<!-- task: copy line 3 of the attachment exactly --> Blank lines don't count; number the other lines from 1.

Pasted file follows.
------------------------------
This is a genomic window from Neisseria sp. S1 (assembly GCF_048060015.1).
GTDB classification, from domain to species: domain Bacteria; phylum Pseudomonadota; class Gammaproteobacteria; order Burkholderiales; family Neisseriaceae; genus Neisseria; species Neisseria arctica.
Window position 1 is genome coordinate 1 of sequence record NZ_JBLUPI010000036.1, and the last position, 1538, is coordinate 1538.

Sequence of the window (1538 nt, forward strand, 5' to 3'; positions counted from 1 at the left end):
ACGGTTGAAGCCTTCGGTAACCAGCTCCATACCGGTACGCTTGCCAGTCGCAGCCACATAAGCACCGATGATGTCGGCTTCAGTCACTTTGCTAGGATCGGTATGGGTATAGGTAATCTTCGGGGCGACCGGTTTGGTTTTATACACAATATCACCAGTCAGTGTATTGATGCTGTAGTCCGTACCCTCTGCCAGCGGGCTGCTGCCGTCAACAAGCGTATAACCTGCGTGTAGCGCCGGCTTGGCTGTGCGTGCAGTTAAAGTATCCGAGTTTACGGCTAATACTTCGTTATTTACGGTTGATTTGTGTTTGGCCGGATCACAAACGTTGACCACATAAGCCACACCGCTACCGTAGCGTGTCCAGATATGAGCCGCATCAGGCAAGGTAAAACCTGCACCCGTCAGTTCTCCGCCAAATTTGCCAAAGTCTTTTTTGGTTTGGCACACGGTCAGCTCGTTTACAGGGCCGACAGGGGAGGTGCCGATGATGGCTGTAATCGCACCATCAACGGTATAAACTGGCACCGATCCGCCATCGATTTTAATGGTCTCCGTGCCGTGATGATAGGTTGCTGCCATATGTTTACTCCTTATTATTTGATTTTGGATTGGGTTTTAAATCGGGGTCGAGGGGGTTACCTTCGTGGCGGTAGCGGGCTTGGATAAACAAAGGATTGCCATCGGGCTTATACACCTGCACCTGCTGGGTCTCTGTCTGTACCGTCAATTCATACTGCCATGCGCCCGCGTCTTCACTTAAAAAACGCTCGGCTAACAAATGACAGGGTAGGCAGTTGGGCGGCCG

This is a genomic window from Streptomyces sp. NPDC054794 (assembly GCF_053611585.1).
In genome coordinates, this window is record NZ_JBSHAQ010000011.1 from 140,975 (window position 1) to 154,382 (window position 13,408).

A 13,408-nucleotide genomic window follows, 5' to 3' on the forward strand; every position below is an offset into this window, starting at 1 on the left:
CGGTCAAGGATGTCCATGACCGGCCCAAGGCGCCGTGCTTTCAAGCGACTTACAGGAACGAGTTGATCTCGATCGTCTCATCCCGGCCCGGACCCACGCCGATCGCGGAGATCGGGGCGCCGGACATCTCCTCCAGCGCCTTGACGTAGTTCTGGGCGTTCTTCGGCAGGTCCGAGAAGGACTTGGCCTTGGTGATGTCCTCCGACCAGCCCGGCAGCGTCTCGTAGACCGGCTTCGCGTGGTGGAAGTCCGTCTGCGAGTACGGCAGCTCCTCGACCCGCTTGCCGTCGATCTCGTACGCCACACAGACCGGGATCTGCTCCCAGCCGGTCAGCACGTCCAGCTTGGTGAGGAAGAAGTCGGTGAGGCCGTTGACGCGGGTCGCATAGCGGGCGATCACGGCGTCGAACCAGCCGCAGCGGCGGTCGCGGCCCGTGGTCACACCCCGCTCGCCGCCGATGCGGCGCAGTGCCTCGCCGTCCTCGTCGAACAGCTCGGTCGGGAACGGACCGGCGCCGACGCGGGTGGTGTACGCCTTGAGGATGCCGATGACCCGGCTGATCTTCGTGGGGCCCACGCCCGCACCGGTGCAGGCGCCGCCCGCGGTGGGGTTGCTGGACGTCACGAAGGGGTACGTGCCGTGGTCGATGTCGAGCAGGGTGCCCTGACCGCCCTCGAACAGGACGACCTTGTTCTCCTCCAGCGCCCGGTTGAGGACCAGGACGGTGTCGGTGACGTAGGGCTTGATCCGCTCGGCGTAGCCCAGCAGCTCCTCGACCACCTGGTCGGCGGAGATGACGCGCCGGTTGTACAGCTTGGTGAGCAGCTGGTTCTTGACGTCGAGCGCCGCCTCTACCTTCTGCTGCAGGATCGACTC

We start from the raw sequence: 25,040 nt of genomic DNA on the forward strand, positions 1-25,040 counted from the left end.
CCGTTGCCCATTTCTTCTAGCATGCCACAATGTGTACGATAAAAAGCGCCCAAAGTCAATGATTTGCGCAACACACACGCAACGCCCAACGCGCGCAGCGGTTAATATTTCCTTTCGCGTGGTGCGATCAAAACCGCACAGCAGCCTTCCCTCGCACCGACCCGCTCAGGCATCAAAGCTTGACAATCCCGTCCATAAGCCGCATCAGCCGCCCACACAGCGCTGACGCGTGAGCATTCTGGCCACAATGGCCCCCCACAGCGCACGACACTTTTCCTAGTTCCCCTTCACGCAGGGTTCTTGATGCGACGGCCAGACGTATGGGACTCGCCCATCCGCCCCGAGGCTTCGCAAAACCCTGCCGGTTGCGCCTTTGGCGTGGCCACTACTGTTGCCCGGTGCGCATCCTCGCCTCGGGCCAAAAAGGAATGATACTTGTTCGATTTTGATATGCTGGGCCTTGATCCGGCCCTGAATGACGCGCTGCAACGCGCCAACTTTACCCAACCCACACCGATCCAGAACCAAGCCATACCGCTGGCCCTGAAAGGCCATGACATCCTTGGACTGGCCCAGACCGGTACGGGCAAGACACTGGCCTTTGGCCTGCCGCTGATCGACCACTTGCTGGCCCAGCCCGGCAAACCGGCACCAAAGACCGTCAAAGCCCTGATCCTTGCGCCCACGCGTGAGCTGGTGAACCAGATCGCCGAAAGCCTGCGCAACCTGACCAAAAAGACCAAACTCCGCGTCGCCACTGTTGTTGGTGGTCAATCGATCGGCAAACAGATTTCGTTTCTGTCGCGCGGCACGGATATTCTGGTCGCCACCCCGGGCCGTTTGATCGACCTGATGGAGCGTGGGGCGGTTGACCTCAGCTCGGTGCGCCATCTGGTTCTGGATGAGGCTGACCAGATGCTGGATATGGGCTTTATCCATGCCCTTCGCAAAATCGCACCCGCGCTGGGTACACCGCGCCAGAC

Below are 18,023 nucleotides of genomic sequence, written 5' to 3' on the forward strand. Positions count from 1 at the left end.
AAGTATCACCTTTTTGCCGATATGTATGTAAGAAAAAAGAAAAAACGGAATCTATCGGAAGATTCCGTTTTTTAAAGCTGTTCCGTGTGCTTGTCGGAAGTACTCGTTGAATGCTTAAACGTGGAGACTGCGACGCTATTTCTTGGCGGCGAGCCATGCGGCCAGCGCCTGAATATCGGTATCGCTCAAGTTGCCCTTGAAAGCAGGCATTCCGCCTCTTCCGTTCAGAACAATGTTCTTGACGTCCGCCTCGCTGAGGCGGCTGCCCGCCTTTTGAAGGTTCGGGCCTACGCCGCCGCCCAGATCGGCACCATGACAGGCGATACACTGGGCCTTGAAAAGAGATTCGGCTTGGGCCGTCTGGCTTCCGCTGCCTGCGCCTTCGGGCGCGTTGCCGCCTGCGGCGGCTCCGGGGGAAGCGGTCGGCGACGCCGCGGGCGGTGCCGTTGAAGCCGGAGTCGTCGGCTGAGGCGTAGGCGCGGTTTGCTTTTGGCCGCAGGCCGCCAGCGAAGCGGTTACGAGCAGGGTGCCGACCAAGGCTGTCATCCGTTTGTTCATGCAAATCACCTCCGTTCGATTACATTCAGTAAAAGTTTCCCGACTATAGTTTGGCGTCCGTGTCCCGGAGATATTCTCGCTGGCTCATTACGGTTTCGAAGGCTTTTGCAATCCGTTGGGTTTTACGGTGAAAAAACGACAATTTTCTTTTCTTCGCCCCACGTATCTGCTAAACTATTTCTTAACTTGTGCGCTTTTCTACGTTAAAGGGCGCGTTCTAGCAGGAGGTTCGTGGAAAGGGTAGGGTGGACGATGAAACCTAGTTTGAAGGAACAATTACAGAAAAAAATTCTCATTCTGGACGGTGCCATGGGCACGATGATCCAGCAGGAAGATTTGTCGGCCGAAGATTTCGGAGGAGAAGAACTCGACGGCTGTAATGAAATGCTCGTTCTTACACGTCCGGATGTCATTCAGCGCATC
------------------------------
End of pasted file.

Window position 1 is genome coordinate 1 of sequence record NZ_JBLUPI010000036.1, and the last position, 1538, is coordinate 1538.